MiniArt have steadily improved the quality of their vacuum-formed kits, and the inclusion of a small piece of clear acetate for glass, and a different type of plastic for the injection moulded parts shows that MiniArt take the feedback they get on their subjects to hart. The all new injection moulded accessories add that extra touch to what are already very individual and distinct subjects. The new one piece door is good, the large wooden gate probably of limited general use, but the shutters and drainpipe are sure winners that are of use in most diorama’s.

The new plastic is a good improvement, but the increase in thin spots on the vacuum-formed corners shows that Quality Control can never be relaxed. The quality of the moulding (stone surface detail) however leaves nothing to be desired.

The posters are absolutely beautifull, and the mix of subjects means that you can use them in any scenario you can think of. The inclusion of the movie posters may seem a bit odd with the subject of a (country) farm, as do the advertisements, but they will come in handy with any other diorama.

This kit is relatively easy for a vacuum-form plastic kit, as the individual assemblies are all straight. It will be a good kit for those with no vacuum-form experience to ‘cut their teeth’, and a nice addition to a large diorama. Ahh, yes, a large diorama. MiniArt ever skimp on plastic, and their buildings (and gates) are realistically proportioned. This does however mean that you will need a larger diorama to accommodate these buildings. This gate will need at least 30cm across the front, unless you add the damaged wall sections also in a straight line, in which case you will need another 10cm.

Notwithstanding the thin corners of the buttresses, the overall quality is great, and I highly recommend this kit.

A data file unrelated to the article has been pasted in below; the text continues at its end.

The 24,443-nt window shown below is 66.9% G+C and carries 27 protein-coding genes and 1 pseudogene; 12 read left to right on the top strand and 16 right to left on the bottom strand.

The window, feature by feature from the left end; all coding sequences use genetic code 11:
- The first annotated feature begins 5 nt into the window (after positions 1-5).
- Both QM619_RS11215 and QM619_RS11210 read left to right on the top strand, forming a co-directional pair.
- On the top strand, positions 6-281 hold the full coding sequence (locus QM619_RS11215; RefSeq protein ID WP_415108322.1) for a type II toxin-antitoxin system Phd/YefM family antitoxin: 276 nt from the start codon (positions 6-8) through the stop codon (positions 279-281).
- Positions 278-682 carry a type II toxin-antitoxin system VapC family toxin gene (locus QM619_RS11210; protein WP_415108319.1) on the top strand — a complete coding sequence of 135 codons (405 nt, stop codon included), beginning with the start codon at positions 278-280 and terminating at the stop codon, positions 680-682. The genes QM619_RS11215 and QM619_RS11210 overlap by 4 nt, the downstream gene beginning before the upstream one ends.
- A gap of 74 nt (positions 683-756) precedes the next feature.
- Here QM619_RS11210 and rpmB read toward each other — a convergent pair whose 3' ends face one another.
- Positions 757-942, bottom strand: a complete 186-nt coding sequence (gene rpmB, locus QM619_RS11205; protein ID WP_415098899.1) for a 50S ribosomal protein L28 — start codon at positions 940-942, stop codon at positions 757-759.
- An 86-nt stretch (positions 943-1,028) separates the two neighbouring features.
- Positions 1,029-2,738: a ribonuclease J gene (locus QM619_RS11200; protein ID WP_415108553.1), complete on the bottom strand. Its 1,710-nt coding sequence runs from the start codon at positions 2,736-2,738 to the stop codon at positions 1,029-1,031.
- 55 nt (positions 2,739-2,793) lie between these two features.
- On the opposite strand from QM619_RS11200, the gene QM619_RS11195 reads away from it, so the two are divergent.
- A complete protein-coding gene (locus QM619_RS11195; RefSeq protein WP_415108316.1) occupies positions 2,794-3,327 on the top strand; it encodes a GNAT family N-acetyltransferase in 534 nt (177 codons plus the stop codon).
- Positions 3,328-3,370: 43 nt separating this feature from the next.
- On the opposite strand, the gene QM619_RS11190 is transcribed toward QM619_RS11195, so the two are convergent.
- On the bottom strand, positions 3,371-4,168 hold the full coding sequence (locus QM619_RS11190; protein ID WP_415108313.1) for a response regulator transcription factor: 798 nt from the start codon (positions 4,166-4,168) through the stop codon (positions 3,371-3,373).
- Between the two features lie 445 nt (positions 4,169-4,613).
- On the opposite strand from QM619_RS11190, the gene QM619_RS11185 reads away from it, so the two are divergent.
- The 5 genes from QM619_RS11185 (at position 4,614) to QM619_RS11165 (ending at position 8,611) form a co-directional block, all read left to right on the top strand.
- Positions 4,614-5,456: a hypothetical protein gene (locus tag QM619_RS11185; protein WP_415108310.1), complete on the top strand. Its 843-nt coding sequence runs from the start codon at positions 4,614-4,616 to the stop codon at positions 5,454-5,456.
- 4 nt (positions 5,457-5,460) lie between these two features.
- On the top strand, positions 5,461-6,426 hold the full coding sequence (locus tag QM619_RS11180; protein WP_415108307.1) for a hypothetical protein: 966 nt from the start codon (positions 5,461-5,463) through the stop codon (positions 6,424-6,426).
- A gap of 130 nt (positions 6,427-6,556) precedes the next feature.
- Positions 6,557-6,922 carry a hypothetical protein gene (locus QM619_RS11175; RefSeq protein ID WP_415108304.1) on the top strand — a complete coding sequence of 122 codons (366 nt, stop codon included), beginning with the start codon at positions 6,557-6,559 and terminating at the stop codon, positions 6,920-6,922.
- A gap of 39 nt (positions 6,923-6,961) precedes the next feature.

My thanks to MiniArt for this review sample.
SUMMARY
MiniArt continue to release new, and different, subjects in their ‘Buildings’ range, and this French Farm Gate is not only a very versatile piece, it also introduces a welcome new set of doors, railings and assorted fittings.
  POSTERS:95%
  QUALITY CONTROL:70%
Percentage Rating
80%
  Scale: 1:35
  Mfg. ID: 35505
  Suggested Retail: Unknown
  PUBLISHED: Nov 17, 2006
  NATIONALITY: France
NETWORK-WIDE AVERAGE RATINGS
  THIS REVIEWER: 86.01%
  MAKER/PUBLISHER: 85.89%

Our Thanks to MiniArt!
This item was provided by them for the purpose of having it reviewed on this KitMaker Network site. If you would like your kit, book, or product reviewed, please contact us.
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About Henk Meerdink (Henk)
FROM: ENGLAND - SOUTH WEST, UNITED KINGDOM

Copyright ©2017 text by Henk Meerdink [ HENK ]. All rights reserved.


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Comments

This looks to open up good diorama possibilities... I like the door within a gate look As good as the posters appear (for other projects maybe) what are their relevance to a farm? Would it be common to see them plastered over the rough walls? Cheers Brad
NOV 18, 2006 - 03:02 PM
Hi Brad, The posters are a typical MiniArt offering, as in that they always include a large number of different posters with all their building kits. Usualy in two different languages, i.e. the language of the occupied country and German ones. The movie and advertising ones are probably less relevant for this subject, but the Germans would not have had any qualms about slapping their propaganda poster where ever they would be seen. Besides, despite MiniArt's tendencie to give their kits very specific names, this kit could also be used in a village scene, etc. The posters can of course be used for any other building as well. Cheers Henk
NOV 19, 2006 - 12:42 AM
Good review Henk. Miniart must be congratulated for always giving something a little extra. All those extra pieces are a goldmine for dio builders. A tip for those weak corners, where the plastic is "see-through" thin or actauly a hole, is to stuff the back of it with milliput, allowing some to come through and fill outside as well. Its better to do this before assembly as these may give way during painting or handling. When the milliput dries, sand it back to the original shape again on the outside, and the excess on the inside gives needed strength. This will be invisible after painting. I did this on the Ukranian house and it works well.
NOV 19, 2006 - 09:41 AM